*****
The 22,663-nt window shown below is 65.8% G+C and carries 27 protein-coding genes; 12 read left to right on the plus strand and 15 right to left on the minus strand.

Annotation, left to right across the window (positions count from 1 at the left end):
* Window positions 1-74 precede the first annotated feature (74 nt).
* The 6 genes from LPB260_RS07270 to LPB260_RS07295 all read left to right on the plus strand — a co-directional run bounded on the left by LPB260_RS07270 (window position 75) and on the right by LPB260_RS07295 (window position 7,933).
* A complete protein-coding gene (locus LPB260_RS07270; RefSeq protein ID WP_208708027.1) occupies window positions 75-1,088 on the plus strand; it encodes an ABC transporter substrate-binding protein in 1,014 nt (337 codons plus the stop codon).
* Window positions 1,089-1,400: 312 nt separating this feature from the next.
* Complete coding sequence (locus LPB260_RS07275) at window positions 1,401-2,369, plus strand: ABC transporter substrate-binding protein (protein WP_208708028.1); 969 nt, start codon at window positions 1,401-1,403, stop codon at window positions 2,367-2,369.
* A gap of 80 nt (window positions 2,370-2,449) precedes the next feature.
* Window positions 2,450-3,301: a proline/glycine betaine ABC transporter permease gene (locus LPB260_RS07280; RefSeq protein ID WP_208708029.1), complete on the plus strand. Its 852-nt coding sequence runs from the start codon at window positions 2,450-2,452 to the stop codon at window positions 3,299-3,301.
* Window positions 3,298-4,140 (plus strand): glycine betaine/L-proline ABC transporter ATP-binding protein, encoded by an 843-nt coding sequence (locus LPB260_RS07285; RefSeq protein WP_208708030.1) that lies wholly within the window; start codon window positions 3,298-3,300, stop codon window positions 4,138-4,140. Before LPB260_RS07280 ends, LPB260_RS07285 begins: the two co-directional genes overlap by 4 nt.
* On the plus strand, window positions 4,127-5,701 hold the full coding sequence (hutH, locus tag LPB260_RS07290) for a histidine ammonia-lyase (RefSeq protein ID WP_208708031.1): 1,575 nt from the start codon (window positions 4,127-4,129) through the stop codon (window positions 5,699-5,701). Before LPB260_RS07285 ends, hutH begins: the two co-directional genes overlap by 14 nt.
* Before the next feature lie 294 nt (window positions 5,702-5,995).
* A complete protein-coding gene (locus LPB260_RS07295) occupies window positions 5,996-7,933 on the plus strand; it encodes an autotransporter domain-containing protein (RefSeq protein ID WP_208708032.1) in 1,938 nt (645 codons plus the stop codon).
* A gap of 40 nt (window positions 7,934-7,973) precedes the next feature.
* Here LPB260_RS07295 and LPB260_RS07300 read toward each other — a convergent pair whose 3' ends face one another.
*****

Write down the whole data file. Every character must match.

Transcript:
The 22,663-nt window shown below is 65.8% G+C and carries 27 protein-coding genes; 12 read left to right on the plus strand and 15 right to left on the minus strand.

Annotation, left to right across the window (positions count from 1 at the left end):
* Window positions 1-74 precede the first annotated feature (74 nt).
* The 6 genes from LPB260_RS07270 to LPB260_RS07295 all read left to right on the plus strand — a co-directional run bounded on the left by LPB260_RS07270 (window position 75) and on the right by LPB260_RS07295 (window position 7,933).
* A complete protein-coding gene (locus LPB260_RS07270; RefSeq protein ID WP_208708027.1) occupies window positions 75-1,088 on the plus strand; it encodes an ABC transporter substrate-binding protein in 1,014 nt (337 codons plus the stop codon).
* Window positions 1,089-1,400: 312 nt separating this feature from the next.
* Complete coding sequence (locus LPB260_RS07275) at window positions 1,401-2,369, plus strand: ABC transporter substrate-binding protein (protein WP_208708028.1); 969 nt, start codon at window positions 1,401-1,403, stop codon at window positions 2,367-2,369.
* A gap of 80 nt (window positions 2,370-2,449) precedes the next feature.
* Window positions 2,450-3,301: a proline/glycine betaine ABC transporter permease gene (locus LPB260_RS07280; RefSeq protein ID WP_208708029.1), complete on the plus strand. Its 852-nt coding sequence runs from the start codon at window positions 2,450-2,452 to the stop codon at window positions 3,299-3,301.
* Window positions 3,298-4,140 (plus strand): glycine betaine/L-proline ABC transporter ATP-binding protein, encoded by an 843-nt coding sequence (locus LPB260_RS07285; RefSeq protein WP_208708030.1) that lies wholly within the window; start codon window positions 3,298-3,300, stop codon window positions 4,138-4,140. Before LPB260_RS07280 ends, LPB260_RS07285 begins: the two co-directional genes overlap by 4 nt.
* On the plus strand, window positions 4,127-5,701 hold the full coding sequence (hutH, locus tag LPB260_RS07290) for a histidine ammonia-lyase (RefSeq protein ID WP_208708031.1): 1,575 nt from the start codon (window positions 4,127-4,129) through the stop codon (window positions 5,699-5,701). Before LPB260_RS07285 ends, hutH begins: the two co-directional genes overlap by 14 nt.
* Before the next feature lie 294 nt (window positions 5,702-5,995).
* A complete protein-coding gene (locus LPB260_RS07295) occupies window positions 5,996-7,933 on the plus strand; it encodes an autotransporter domain-containing protein (RefSeq protein ID WP_208708032.1) in 1,938 nt (645 codons plus the stop codon).
* A gap of 40 nt (window positions 7,934-7,973) precedes the next feature.
* Here LPB260_RS07295 and LPB260_RS07300 read toward each other — a convergent pair whose 3' ends face one another.